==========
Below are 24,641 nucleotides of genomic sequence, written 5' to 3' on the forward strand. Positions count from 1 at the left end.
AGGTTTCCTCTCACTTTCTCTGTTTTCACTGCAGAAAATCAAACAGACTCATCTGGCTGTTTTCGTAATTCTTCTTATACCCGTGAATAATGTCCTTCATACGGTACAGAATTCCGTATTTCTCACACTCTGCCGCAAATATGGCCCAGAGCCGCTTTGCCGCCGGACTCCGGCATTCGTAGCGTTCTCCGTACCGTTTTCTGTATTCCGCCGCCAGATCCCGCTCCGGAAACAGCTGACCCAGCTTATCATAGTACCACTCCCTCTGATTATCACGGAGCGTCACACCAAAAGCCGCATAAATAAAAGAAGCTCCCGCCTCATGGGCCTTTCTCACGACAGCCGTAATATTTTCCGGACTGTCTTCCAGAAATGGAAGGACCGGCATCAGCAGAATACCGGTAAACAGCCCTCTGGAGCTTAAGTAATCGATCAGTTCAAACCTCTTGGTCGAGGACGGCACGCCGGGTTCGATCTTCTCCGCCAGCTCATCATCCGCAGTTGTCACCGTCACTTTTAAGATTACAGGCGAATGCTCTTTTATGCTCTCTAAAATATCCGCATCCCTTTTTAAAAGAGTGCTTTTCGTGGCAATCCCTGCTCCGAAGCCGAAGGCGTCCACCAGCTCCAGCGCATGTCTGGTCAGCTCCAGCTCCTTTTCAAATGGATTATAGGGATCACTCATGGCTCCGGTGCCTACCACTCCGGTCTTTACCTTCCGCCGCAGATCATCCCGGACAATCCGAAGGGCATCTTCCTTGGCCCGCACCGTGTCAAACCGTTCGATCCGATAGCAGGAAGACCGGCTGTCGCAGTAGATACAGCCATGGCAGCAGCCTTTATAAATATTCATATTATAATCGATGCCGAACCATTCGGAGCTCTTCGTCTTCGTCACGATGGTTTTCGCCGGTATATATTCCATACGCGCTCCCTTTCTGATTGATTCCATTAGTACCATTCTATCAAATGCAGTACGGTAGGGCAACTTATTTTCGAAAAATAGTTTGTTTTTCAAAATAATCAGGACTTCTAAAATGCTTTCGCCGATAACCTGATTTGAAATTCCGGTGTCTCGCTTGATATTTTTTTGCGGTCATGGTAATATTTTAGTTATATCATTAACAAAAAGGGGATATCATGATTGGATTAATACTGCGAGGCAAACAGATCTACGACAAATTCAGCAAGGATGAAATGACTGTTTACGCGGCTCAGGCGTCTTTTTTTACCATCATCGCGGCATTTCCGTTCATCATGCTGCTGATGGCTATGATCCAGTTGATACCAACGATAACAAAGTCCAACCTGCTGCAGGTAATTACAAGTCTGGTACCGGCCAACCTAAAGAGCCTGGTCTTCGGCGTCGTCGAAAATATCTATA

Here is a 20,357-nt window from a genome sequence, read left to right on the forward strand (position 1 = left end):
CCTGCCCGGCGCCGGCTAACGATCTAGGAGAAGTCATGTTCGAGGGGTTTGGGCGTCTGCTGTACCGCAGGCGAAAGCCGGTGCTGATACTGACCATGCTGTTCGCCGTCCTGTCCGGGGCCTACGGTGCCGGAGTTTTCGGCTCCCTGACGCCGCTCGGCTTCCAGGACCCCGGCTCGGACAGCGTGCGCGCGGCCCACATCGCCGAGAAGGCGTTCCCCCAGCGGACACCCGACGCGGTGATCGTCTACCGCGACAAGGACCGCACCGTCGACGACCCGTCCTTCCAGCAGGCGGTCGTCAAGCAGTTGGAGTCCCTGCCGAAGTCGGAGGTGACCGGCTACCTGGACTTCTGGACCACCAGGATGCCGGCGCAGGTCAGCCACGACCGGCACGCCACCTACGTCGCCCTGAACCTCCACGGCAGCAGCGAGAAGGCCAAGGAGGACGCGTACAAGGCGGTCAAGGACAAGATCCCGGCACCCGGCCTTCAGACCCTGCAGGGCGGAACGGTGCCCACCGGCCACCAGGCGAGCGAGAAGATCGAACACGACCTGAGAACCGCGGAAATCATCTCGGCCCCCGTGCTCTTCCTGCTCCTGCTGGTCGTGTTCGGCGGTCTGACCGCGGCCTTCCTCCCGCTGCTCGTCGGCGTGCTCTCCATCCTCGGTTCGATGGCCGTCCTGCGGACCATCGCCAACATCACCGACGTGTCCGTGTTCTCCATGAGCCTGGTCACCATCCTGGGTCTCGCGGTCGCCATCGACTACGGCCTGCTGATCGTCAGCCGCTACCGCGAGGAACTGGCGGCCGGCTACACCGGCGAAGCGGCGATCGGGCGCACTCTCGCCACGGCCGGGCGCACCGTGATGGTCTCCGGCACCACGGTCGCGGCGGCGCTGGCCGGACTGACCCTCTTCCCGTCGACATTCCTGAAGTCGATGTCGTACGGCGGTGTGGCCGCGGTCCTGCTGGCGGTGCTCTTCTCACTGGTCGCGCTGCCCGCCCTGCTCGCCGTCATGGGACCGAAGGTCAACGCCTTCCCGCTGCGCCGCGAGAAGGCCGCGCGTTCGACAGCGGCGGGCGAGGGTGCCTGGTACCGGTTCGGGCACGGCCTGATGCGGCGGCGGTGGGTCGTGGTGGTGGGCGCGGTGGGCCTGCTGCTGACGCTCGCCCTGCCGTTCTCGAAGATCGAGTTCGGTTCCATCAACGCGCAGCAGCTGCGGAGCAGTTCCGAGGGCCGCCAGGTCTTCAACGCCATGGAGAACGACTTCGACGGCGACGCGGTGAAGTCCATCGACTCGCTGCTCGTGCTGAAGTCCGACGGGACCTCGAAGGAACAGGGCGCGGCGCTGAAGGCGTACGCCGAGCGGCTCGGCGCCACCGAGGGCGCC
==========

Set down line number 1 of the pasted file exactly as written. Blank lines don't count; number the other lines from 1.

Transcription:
Below are 24,641 nucleotides of genomic sequence, written 5' to 3' on the forward strand. Positions count from 1 at the left end.